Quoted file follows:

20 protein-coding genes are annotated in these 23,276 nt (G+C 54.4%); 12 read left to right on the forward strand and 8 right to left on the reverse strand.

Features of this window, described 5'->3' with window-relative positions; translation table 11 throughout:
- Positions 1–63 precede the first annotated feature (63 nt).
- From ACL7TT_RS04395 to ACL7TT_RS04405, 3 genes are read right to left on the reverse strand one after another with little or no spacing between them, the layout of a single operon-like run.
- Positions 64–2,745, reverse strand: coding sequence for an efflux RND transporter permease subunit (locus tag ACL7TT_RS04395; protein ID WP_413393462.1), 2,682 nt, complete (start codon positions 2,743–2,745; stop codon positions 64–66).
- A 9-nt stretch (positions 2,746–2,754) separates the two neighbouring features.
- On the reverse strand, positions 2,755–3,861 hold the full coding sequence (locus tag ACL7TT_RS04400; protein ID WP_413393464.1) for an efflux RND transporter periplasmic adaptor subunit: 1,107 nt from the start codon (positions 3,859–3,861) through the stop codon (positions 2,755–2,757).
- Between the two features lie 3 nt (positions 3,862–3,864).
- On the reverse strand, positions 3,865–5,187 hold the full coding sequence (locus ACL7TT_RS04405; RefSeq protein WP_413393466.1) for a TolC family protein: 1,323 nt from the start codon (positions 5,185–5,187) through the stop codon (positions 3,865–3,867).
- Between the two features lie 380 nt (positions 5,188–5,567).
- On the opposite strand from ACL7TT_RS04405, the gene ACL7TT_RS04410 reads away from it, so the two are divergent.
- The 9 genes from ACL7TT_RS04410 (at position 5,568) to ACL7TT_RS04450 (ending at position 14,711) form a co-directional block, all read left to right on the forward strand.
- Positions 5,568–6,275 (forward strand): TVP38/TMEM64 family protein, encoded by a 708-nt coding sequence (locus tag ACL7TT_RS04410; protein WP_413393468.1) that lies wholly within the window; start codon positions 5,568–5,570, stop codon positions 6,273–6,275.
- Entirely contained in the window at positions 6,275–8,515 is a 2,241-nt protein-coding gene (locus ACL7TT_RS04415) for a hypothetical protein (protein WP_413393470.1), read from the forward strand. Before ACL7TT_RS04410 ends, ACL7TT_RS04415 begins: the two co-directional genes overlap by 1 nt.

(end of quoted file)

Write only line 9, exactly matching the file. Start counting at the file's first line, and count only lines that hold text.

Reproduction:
- On the reverse strand, positions 3,865–5,187 hold the full coding sequence (locus ACL7TT_RS04405; RefSeq protein WP_413393466.1) for a TolC family protein: 1,323 nt from the start codon (positions 5,185–5,187) through the stop codon (positions 3,865–3,867).